PubMed

    Rosenn, Barak

    2008-03-01

    The prevalence of obesity has been increasing worldwide and has reached epidemic proportions in the United States, where well over 20% of the population have a body mass index (BMI) within the obese range. Obesity is associated with a wide spectrum of obstetric and perinatal complications, including increased risks of fetal mortality and morbidity, congenital malformations, maternal hypertensive disorders, gestational diabetes, excessive fetal growth and cesarean delivery. The odds ratios for these risks increase in direct correlation with the severity of obesity, and are significant even among women who are overweight without meeting criteria for obesity. Although obesity is closely associated with diabetes which, in itself, is associated with similar perinatal complications, diabetes and obesity are independent risk factors for adverse pregnancy outcome. Moreover, improving glycemic control in the pregnant woman with diabetes may mitigate the additive adverse effects of diabetes and obesity on pregnancy outcome.

  10. The pathophysiology of hypertension in patients with obesity.

    PubMed

    DeMarco, Vincent G; Aroor, Annayya R; Sowers, James R

    2014-06-01

    The combination of obesity and hypertension is associated with high morbidity and mortality because it leads to cardiovascular and kidney disease. Potential mechanisms linking obesity to hypertension include dietary factors, metabolic, endothelial and vascular dysfunction, neuroendocrine imbalances, sodium retention, glomerular hyperfiltration, proteinuria, and maladaptive immune and inflammatory responses. Visceral adipose tissue also becomes resistant to insulin and leptin and is the site of altered secretion of molecules and hormones such as adiponectin, leptin, resistin, TNF and IL-6, which exacerbate obesity-associated cardiovascular disease. Accumulating evidence also suggests that the gut microbiome is important for modulating these mechanisms. Uric acid and altered incretin or dipeptidyl peptidase 4 activity further contribute to the development of hypertension in obesity. The pathophysiology of obesity-related hypertension is especially relevant to premenopausal women with obesity and type 2 diabetes mellitus who are at high risk of developing arterial stiffness and endothelial dysfunction. In this Review we discuss the relationship between obesity and hypertension with special emphasis on potential mechanisms and therapeutic targeting that might be used in a clinical setting.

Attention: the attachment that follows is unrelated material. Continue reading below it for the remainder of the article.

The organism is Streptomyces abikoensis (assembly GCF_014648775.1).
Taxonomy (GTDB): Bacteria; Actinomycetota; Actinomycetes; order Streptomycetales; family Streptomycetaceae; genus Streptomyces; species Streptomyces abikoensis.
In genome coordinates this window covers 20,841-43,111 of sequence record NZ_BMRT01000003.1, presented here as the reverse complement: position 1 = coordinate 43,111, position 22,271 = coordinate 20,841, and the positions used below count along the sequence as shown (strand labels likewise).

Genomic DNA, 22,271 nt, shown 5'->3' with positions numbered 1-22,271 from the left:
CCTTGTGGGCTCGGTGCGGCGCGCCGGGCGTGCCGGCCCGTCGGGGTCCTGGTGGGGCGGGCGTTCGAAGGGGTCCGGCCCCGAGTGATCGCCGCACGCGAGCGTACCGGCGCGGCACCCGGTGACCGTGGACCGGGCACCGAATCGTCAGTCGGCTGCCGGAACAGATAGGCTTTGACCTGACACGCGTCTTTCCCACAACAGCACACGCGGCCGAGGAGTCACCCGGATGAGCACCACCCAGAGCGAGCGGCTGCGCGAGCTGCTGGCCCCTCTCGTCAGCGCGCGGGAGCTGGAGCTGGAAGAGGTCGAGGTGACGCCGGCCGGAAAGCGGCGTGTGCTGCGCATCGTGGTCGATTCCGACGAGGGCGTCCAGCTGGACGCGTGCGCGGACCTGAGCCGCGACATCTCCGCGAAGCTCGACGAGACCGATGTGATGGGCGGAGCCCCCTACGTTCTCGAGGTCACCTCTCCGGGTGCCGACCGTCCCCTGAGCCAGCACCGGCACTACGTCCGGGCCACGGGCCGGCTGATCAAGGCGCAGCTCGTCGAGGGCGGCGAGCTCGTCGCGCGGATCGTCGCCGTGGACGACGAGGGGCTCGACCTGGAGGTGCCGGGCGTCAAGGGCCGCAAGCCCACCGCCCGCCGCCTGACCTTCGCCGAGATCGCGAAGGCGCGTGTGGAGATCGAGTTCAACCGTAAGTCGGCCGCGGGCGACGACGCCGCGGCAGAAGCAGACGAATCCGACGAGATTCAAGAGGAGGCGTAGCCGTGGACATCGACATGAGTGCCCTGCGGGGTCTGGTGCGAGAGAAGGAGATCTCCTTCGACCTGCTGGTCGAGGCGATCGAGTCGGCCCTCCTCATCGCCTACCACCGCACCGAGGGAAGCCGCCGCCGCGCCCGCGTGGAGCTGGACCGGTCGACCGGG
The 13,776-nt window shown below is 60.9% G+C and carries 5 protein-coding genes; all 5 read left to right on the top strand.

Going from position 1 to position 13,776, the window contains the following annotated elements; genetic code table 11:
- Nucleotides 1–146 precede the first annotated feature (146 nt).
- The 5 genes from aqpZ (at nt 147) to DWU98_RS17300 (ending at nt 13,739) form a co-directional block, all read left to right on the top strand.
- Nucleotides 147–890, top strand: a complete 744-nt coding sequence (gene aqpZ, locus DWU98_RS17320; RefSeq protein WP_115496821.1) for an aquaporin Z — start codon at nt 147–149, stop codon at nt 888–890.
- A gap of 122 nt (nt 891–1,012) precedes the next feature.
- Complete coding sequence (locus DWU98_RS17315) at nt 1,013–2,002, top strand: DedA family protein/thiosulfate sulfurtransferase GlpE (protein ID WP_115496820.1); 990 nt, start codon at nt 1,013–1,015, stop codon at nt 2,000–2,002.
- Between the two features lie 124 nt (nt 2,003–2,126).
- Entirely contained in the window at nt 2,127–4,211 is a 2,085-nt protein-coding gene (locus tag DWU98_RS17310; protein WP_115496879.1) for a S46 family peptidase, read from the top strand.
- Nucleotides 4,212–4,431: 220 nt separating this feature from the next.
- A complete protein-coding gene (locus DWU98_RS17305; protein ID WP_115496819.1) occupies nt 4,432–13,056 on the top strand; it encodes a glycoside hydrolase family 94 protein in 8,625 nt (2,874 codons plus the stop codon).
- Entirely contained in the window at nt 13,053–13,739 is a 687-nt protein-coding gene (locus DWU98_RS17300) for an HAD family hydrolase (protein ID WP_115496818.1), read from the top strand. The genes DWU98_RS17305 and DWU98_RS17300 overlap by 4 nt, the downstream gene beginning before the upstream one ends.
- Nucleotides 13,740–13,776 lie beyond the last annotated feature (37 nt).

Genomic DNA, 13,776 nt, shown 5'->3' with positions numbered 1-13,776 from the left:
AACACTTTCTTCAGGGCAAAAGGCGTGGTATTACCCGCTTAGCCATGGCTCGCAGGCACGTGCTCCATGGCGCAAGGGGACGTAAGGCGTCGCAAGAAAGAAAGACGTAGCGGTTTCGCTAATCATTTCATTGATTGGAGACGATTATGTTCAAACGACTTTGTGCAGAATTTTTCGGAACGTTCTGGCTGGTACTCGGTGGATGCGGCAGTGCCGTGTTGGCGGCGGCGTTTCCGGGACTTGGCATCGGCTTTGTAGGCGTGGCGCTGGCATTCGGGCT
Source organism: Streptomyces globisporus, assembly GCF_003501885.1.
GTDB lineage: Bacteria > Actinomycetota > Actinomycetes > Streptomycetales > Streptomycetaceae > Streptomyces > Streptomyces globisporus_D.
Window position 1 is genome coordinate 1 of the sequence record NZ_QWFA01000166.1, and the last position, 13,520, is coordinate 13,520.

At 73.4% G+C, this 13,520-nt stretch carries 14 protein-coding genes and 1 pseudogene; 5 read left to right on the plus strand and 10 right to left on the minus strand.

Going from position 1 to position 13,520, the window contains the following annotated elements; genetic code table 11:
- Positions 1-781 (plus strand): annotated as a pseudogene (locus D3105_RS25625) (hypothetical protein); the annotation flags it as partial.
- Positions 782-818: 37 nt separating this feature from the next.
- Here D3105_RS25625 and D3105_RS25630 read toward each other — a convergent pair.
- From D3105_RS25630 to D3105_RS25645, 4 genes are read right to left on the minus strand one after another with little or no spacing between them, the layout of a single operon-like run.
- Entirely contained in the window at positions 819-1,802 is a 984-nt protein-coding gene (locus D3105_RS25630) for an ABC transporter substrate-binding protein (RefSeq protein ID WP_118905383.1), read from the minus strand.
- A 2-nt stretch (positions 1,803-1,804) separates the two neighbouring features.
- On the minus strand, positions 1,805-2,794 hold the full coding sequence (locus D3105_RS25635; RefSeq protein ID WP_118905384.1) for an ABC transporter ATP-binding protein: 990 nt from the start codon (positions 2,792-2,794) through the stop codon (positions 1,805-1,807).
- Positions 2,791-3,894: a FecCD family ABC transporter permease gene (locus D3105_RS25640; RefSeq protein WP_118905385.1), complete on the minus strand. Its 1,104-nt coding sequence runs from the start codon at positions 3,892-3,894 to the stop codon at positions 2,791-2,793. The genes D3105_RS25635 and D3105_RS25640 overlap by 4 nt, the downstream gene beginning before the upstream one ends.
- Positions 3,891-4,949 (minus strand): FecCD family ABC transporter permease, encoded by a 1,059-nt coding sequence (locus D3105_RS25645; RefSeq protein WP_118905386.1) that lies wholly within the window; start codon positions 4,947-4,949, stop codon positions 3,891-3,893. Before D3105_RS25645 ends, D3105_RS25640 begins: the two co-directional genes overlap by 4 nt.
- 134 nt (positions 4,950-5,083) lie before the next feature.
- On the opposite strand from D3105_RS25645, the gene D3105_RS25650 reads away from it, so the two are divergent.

11. Increased aldosterone: mechanism of hypertension in obesity.

    PubMed

    Flynn, Colleen

    2014-05-01

    The prevalence of both obesity and hypertension are increasing worldwide. Hypertension is a common consequence of obesity. Increased central adiposity is associated with increased aldosterone levels and blood pressure in human beings. A number of small studies have shown an association between obesity-mediated hypertension and mechanisms directly linked to increased levels of aldosterone. These studies have shown a trend toward relatively greater blood pressure reduction using aldosterone-receptor blockers compared with other classes of antihypertensive agents. Other than treatment for weight loss, treatment of hypertension with specific antihypertensive medications that block or reduce aldosterone action are appropriate in obese patients. Further research is needed to understand the exact role of the adipocyte in obesity-mediated hypertension.

  12. Hypertension and Obesity in Dakar, Senegal

    PubMed Central

    Macia, Enguerran; Gueye, Lamine; Duboz, Priscilla

    2016-01-01

    Background Cardiovascular disease is a major public health problem in many sub-Saharan African countries, but data on the main cardiovascular risk factors–hypertension and obesity–are almost nonexistent in Senegal. The aims of this study were therefore (i) to report the prevalence, awareness, treatment and control of hypertension among adults in Dakar, (ii) to assess the prevalence of general and central obesity, and (iii) to analyze the association between hypertension and general and central obesity. Methods A cross-sectional survey was carried out in 2015 on a representative sample of 1000 dwellers of the Senegalese capital aged 20–90. Results The overall prevalence of hypertension was 24.7%. Among hypertensive respondents, 28.4% were aware of their condition; 16.0% were on antihypertensive medication; 4.9% had controlled blood pressure. The frequency of doctor visits was a significant predictor of awareness (OR = 2.16; p<0.05) and treatment (OR = 2.57; p<0.05) of hypertension. The prevalence of underweight, overweight and general obesity were 12.6%, 19.2% and 9.7% respectively. The prevalence of central obesity was 26% by WC and 39.8% by WHtR. General obesity and central obesity by WHtR significantly predicted HTN among men and women, but not central obesity by WC. Conclusions This study has demonstrated a high prevalence of hypertension in Dakar and a high prevalence of obesity among women–particularly among older women. The awareness, treatment, and effective control of hypertension are unacceptably low. The blood pressure of women with general obesity, and men with central obesity, in the community should be monitored regularly to limit the burden of cardiovascular disease in Senegal. PMID:27622534